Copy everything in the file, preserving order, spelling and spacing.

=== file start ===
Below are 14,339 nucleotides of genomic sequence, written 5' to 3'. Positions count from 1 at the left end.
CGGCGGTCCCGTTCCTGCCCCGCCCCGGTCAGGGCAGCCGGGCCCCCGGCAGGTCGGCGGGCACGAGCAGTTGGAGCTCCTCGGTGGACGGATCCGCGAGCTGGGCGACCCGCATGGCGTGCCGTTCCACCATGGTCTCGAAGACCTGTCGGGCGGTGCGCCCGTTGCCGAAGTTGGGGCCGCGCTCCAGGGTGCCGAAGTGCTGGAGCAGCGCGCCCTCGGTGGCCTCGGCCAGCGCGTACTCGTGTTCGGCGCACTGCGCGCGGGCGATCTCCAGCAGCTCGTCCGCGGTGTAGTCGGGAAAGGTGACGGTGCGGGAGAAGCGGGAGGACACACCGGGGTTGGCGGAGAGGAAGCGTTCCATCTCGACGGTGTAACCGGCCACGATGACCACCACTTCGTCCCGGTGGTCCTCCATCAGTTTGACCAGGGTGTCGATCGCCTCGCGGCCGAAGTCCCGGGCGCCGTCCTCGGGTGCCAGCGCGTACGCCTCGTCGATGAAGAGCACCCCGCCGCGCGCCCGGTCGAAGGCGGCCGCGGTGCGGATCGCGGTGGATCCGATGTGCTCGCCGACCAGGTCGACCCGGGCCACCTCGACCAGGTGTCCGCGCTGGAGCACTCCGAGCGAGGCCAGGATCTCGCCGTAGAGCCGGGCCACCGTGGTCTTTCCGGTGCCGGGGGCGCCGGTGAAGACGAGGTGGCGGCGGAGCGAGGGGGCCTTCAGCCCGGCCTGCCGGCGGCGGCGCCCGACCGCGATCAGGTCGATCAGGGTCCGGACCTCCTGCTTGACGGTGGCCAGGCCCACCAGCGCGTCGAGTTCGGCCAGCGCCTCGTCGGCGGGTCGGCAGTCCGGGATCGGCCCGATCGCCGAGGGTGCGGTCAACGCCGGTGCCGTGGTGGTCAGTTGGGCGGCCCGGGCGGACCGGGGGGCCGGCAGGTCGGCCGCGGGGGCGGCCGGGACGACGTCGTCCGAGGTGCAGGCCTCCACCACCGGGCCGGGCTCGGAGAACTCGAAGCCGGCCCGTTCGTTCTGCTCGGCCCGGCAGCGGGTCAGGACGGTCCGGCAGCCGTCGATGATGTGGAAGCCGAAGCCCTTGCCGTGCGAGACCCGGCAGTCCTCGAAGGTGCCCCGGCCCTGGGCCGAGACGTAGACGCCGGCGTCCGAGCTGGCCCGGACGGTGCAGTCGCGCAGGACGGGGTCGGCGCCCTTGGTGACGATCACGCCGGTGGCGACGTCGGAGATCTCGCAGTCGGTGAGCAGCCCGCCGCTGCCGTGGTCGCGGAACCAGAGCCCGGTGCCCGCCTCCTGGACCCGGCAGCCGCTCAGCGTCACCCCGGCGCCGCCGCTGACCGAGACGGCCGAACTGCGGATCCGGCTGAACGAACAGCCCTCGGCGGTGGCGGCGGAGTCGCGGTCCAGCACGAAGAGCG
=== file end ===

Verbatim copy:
Below are 14,339 nucleotides of genomic sequence, written 5' to 3'. Positions count from 1 at the left end.
CGGCGGTCCCGTTCCTGCCCCGCCCCGGTCAGGGCAGCCGGGCCCCCGGCAGGTCGGCGGGCACGAGCAGTTGGAGCTCCTCGGTGGACGGATCCGCGAGCTGGGCGACCCGCATGGCGTGCCGTTCCACCATGGTCTCGAAGACCTGTCGGGCGGTGCGCCCGTTGCCGAAGTTGGGGCCGCGCTCCAGGGTGCCGAAGTGCTGGAGCAGCGCGCCCTCGGTGGCCTCGGCCAGCGCGTACTCGTGTTCGGCGCACTGCGCGCGGGCGATCTCCAGCAGCTCGTCCGCGGTGTAGTCGGGAAAGGTGACGGTGCGGGAGAAGCGGGAGGACACACCGGGGTTGGCGGAGAGGAAGCGTTCCATCTCGACGGTGTAACCGGCCACGATGACCACCACTTCGTCCCGGTGGTCCTCCATCAGTTTGACCAGGGTGTCGATCGCCTCGCGGCCGAAGTCCCGGGCGCCGTCCTCGGGTGCCAGCGCGTACGCCTCGTCGATGAAGAGCACCCCGCCGCGCGCCCGGTCGAAGGCGGCCGCGGTGCGGATCGCGGTGGATCCGATGTGCTCGCCGACCAGGTCGACCCGGGCCACCTCGACCAGGTGTCCGCGCTGGAGCACTCCGAGCGAGGCCAGGATCTCGCCGTAGAGCCGGGCCACCGTGGTCTTTCCGGTGCCGGGGGCGCCGGTGAAGACGAGGTGGCGGCGGAGCGAGGGGGCCTTCAGCCCGGCCTGCCGGCGGCGGCGCCCGACCGCGATCAGGTCGATCAGGGTCCGGACCTCCTGCTTGACGGTGGCCAGGCCCACCAGCGCGTCGAGTTCGGCCAGCGCCTCGTCGGCGGGTCGGCAGTCCGGGATCGGCCCGATCGCCGAGGGTGCGGTCAACGCCGGTGCCGTGGTGGTCAGTTGGGCGGCCCGGGCGGACCGGGGGGCCGGCAGGTCGGCCGCGGGGGCGGCCGGGACGACGTCGTCCGAGGTGCAGGCCTCCACCACCGGGCCGGGCTCGGAGAACTCGAAGCCGGCCCGTTCGTTCTGCTCGGCCCGGCAGCGGGTCAGGACGGTCCGGCAGCCGTCGATGATGTGGAAGCCGAAGCCCTTGCCGTGCGAGACCCGGCAGTCCTCGAAGGTGCCCCGGCCCTGGGCCGAGACGTAGACGCCGGCGTCCGAGCTGGCCCGGACGGTGCAGTCGCGCAGGACGGGGTCGGCGCCCTTGGTGACGATCACGCCGGTGGCGACGTCGGAGATCTCGCAGTCGGTGAGCAGCCCGCCGCTGCCGTGGTCGCGGAACCAGAGCCCGGTGCCCGCCTCCTGGACCCGGCAGCCGCTCAGCGTCACCCCGGCGCCGCCGCTGACCGAGACGGCCGAACTGCGGATCCGGCTGAACGAACAGCCCTCGGCGGTGGCGGCGGAGTCGCGGTCCAGCACGAAGAGCG